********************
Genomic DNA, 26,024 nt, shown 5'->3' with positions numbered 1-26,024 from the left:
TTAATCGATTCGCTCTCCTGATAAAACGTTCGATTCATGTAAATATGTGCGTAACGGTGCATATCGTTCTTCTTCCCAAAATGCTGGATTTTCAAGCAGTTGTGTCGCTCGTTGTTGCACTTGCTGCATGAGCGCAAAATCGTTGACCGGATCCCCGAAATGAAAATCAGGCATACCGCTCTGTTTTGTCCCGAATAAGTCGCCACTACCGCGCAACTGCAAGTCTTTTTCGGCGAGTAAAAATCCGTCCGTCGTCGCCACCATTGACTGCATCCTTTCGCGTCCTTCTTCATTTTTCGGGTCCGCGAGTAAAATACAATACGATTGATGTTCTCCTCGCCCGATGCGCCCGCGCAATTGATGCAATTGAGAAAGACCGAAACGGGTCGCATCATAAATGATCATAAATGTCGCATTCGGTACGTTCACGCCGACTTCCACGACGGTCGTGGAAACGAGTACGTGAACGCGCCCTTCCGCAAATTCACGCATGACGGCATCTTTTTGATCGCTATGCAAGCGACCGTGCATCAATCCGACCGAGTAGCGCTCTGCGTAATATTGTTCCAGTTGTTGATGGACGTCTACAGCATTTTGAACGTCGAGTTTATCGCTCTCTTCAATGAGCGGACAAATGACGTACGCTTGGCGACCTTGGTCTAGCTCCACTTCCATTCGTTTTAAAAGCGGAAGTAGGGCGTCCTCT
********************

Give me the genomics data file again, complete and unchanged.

Genomic DNA, 26,024 nt, shown 5'->3' with positions numbered 1-26,024 from the left:
TTAATCGATTCGCTCTCCTGATAAAACGTTCGATTCATGTAAATATGTGCGTAACGGTGCATATCGTTCTTCTTCCCAAAATGCTGGATTTTCAAGCAGTTGTGTCGCTCGTTGTTGCACTTGCTGCATGAGCGCAAAATCGTTGACCGGATCCCCGAAATGAAAATCAGGCATACCGCTCTGTTTTGTCCCGAATAAGTCGCCACTACCGCGCAACTGCAAGTCTTTTTCGGCGAGTAAAAATCCGTCCGTCGTCGCCACCATTGACTGCATCCTTTCGCGTCCTTCTTCATTTTTCGGGTCCGCGAGTAAAATACAATACGATTGATGTTCTCCTCGCCCGATGCGCCCGCGCAATTGATGCAATTGAGAAAGACCGAAACGGGTCGCATCATAAATGATCATAAATGTCGCATTCGGTACGTTCACGCCGACTTCCACGACGGTCGTGGAAACGAGTACGTGAACGCGCCCTTCCGCAAATTCACGCATGACGGCATCTTTTTGATCGCTATGCAAGCGACCGTGCATCAATCCGACCGAGTAGCGCTCTGCGTAATATTGTTCCAGTTGTTGATGGACGTCTACAGCATTTTGAACGTCGAGTTTATCGCTCTCTTCAATGAGCGGACAAATGACGTACGCTTGGCGACCTTGGTCTAGCTCCACTTCCATTCGTTTTAAAAGCGGAAGTAGGGCGTCCTCT